HUNDREDS of home-help jobs in Glasgow are to be axed, saving millions of pounds.

Cordia, a city council arm's length company, has revealed it is to cut 287 posts - almost 10% of the 3000 home-help staff, saving £4.6m, according to the city council, over two years.

The organisation said the jobs will go through natural turnover and redeployment and that there will be no compulsory redundancies. Union leaders fear the move will see vulnerable people left without support they need.

Cordia is rolling out a scheme called Reablement which provides tailored care at home for up to six weeks.

It is aimed at helping people regain skills to do as much as they can for themselves so they can remain in their own homes. The scheme will mean the care package some people need when they get out of hospital will be cut as their health and confidence improves.

A Cordia spokesman said: "By rolling out the Reablement service reform it's anticipated £4.5m of savings can be achieved from the council's social work services' budget over the next two years.

"This will have an effect on Cordia, but where possible the reduction of 287 posts will be managed through redeployment and natural turnover. There will be no compulsory redundancies.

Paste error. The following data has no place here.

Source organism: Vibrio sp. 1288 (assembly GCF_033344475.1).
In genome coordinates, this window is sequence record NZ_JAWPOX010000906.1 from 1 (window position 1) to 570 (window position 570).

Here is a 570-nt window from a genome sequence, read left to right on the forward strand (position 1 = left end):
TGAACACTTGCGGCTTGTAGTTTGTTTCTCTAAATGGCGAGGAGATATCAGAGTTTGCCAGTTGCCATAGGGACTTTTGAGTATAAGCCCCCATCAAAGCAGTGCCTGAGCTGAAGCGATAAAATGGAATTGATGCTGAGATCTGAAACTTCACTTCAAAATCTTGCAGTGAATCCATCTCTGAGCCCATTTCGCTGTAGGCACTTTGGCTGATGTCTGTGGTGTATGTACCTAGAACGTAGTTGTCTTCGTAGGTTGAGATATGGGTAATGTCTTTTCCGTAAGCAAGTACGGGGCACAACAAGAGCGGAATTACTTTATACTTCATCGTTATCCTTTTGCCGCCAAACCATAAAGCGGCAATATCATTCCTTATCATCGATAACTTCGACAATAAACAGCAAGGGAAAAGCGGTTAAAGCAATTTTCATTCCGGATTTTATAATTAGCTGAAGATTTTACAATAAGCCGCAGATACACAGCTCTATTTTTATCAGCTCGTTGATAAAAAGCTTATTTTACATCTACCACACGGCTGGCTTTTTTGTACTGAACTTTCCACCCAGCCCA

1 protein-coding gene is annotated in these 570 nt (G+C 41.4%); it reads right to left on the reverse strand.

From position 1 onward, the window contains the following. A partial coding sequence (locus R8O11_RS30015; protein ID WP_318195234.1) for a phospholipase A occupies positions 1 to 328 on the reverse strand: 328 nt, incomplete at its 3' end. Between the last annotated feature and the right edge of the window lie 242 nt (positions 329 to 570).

"Reablement is designed to encourage users to help themselves and increase their independence, meaning people who would normally have tasks completed for them by home carers – such as getting washed and dressed – will be supported to do more for themselves.

"The main focus of Reablement is to help people, where appropriate, to improve their quality of life in their own homes, while reducing the cost of care."

Brian Smith, Unison Glasgow branch secretary, said union bosses hope to meet with Cordia next week to hear details of the scheme.

He said: "The worrying thing for us would be if people were not assessed properly and had their service cut leaving them abandoned. If they assess people's needs as being too low they make them more vulnerable and at risk by removing services.

"There is a possibility that could happen in Glasgow.

"The population is getting older and the idea that we are reducing, rather than extending the home help service does not make sense."

Graeme Hendry, leader of the city council's SNP group, said: "I am not convinced the proposal is achievable or in the best interests of our citizens."